There are few things as discouraging as raising a crop only to have it taken over by tiny insects that you can’t seem to control.
We have a few critters making an impact on our greenhouse right now; spider mites, thrips and new this week: flea beetles. But today I’m focusing on aphids—a pest that we most recently turned the corner on.
I find that we get three kinds of aphids in our greenhouse. Foxglove aphids, green peach aphids, and most recently, melon aphids. We’ve been fighting with these aphids for a few months now, and spent a lot of labour shaking them out of our lettuce while that battle was ongoing.
Of course there are a number of synthetic chemical sprays that will kill aphids, but the natural controls available are so good that I cannot imagine why one would not use natural pest control.
There are some soft chemical controls for aphids as well. Water with 2% insecticidal soap, for example, works decently well on many plants (soap can burn some plants, so always try this on a small area before doing everything). You have to get the aphid quite wet for this to work, so make sure you have a fine mist and that you hit the underside as well as the leaf tops.
There are also some fungi species that can be applied onto aphid outbreaks. I’ve had some success with one fungi spray called botaniguard, but nothing as good as using wasps.
The best control out there, in my opinion, is parasitic wasps. We use two kinds, depending on the type of aphid. Ervi and Colemari. When I say wasp, I am not talking about the yellow jackets that stung you as a child. I’m talking about very tiny insects–in the same size range as a fruit fly–and which do not have stingers that can harm you.
These wasps land on the aphids, lay an egg on it and leave. The egg develops, and the resulting juvenile parasitic wasp begins to grow inside the aphid, eating it from the inside out. It then pupates inside the hollowed-out wasp body, eventually bursting out as an adult which can lay more eggs if there are still aphids around.
The wasps are only effective if you can identify the type of aphid you want to control. (Here is a video outlining how to identify aphids and some info on controlling them.)
Using the parasitic wasps takes some patience. At the beginning you will only find a few aphids that are parasitized. But every week there will be a few more. Then after about 5 weeks, you will have about half the wasps parasitized and at that point you are on the home stretch. Parasitic wasps are one of the few natural control systems that I use where I expect perfect control–although this takes some time.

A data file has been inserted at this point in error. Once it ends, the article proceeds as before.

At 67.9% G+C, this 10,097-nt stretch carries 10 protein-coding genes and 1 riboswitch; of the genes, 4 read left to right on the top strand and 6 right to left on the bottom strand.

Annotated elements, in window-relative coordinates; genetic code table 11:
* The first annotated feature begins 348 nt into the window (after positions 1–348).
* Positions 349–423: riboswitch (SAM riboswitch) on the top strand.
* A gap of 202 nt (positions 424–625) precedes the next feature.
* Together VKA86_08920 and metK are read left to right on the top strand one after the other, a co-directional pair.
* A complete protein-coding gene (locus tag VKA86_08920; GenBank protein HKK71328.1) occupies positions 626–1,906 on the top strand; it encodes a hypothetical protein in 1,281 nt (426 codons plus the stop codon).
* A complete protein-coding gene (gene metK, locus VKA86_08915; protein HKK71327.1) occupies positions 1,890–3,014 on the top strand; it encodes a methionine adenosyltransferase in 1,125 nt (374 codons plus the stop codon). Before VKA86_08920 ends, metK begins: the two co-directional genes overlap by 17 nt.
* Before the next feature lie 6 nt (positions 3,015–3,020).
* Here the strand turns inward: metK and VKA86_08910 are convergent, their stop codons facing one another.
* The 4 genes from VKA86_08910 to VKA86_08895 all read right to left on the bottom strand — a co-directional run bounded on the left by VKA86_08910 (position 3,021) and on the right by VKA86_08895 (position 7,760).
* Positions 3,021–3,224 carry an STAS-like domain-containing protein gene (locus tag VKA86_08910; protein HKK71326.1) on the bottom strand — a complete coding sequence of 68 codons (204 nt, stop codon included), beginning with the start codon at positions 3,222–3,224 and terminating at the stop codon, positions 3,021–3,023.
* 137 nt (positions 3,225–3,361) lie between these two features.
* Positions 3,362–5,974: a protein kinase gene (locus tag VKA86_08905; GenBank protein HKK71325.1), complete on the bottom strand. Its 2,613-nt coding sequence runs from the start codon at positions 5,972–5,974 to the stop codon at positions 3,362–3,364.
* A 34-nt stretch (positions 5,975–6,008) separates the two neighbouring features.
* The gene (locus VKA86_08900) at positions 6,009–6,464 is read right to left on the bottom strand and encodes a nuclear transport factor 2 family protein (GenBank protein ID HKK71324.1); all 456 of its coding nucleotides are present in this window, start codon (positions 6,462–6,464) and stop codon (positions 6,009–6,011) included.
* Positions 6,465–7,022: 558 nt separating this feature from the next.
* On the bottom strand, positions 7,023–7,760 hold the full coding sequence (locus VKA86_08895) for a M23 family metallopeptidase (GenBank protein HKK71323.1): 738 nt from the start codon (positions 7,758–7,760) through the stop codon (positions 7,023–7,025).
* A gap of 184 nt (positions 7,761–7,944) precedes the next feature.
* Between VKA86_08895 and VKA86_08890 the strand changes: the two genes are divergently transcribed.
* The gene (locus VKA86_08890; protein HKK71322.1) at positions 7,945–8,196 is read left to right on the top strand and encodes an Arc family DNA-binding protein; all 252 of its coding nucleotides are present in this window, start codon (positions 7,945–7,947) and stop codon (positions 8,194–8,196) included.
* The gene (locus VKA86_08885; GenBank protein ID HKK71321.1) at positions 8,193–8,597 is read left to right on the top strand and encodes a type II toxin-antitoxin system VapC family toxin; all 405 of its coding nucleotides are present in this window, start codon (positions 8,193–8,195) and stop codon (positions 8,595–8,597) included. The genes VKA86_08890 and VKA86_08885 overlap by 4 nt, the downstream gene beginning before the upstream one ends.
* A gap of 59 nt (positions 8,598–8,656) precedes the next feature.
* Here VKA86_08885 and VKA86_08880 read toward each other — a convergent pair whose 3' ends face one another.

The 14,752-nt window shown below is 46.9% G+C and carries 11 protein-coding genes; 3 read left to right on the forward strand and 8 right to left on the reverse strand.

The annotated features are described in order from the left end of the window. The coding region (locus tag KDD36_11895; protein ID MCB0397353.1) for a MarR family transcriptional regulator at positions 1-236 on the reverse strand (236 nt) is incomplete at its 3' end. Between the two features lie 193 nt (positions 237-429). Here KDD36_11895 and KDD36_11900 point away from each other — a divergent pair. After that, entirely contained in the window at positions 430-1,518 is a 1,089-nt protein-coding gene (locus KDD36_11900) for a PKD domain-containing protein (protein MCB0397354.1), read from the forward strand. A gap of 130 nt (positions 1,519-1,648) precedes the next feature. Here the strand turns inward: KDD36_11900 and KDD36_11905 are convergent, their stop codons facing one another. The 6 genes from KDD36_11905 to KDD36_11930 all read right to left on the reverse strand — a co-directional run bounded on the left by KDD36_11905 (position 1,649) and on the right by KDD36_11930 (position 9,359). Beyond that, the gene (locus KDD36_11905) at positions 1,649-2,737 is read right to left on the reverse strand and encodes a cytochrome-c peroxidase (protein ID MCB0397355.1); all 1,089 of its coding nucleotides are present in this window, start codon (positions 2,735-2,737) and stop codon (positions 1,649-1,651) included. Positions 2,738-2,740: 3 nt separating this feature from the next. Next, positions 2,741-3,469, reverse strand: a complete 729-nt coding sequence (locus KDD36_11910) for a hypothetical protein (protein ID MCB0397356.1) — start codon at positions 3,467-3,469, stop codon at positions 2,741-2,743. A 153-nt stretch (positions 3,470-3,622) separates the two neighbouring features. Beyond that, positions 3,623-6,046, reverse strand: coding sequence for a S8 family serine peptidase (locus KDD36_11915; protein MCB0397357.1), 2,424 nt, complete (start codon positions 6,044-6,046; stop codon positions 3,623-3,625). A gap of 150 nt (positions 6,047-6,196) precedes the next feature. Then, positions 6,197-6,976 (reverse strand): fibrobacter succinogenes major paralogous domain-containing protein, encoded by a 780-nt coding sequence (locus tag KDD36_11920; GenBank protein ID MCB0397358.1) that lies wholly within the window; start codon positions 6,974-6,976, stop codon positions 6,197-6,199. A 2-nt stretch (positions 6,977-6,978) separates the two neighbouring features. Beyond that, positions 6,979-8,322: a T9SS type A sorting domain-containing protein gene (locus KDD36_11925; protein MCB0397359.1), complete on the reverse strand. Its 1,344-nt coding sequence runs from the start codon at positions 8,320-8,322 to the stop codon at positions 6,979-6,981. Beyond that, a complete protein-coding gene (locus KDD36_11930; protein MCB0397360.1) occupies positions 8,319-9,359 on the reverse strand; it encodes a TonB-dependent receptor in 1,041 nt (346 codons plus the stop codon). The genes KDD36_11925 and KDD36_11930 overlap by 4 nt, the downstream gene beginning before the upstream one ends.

The big problem comes with the lettuce. Not only is the lettuce full of tiny ridges and places to hide (so the wasps seem to have more trouble) but we only take 6 weeks to grow the lettuce from seed to harvest, so when we get aphids on them, we are often harvesting aphids that are in some part of the process of being parasitized, so they are not around long enough to fully develop and let the aphids out. Also, the wasps do attach the dead aphid mummy to the leaf so that you have to pick it off or risk having customers complain about the bugs on their lettuce.
Biologically, a good answer is predatory midges. We do use them occasionally when we have aphids on some crops, but they are not great for lettuce because customers tend to be even more squeamish about the bright orange maggots that they produce than they are with aphid mummies.
Our go-to with aphid control on lettuce is first wasps which we introduce for a week to make sure they get established, then we throw in a pile of
lady bugs (or lady bird beetles, depending on where you’re from). The lady bugs will eat the aphids, both parasitized and not (though not as well as the midges do). The big advantage is that customers don’t mind lady bugs (well, not adult lady bugs at least). The lady bugs will set back the parasitic wasps quite a bit, but I find that the wasps will eventually win the battle and we end up not having to be paranoid that we might have missed removing a orange worm from the lettuce we’re shipping.
On fruiting crops like eggplant and tomatoes, I would never dream of using ladybugs—I don’t want any chance of setting the wasps back in their task. I just release the appropriate wasp and count the carnage.
Recently we’ve introduced banker plants for aphids in our greenhouse. We grow barley grass and raise grass aphids on it. Then we can introduce colemani parasitic wasps onto the aphids growing on the grass. Unfortunately there is no banker system developed for ervi yet, but I’m hoping someone figures one out in the near future.
In the house, many people might be squeamish about using beneficial insects to control pests. Soft chemicals (like soap) and biological fungi are possible answers. But if you can handle having tiny, non-stinging wasps around, nothing works as well. Whichever way you go, hit them early. Aphids spread very quickly and can do a lot of damage in a short time.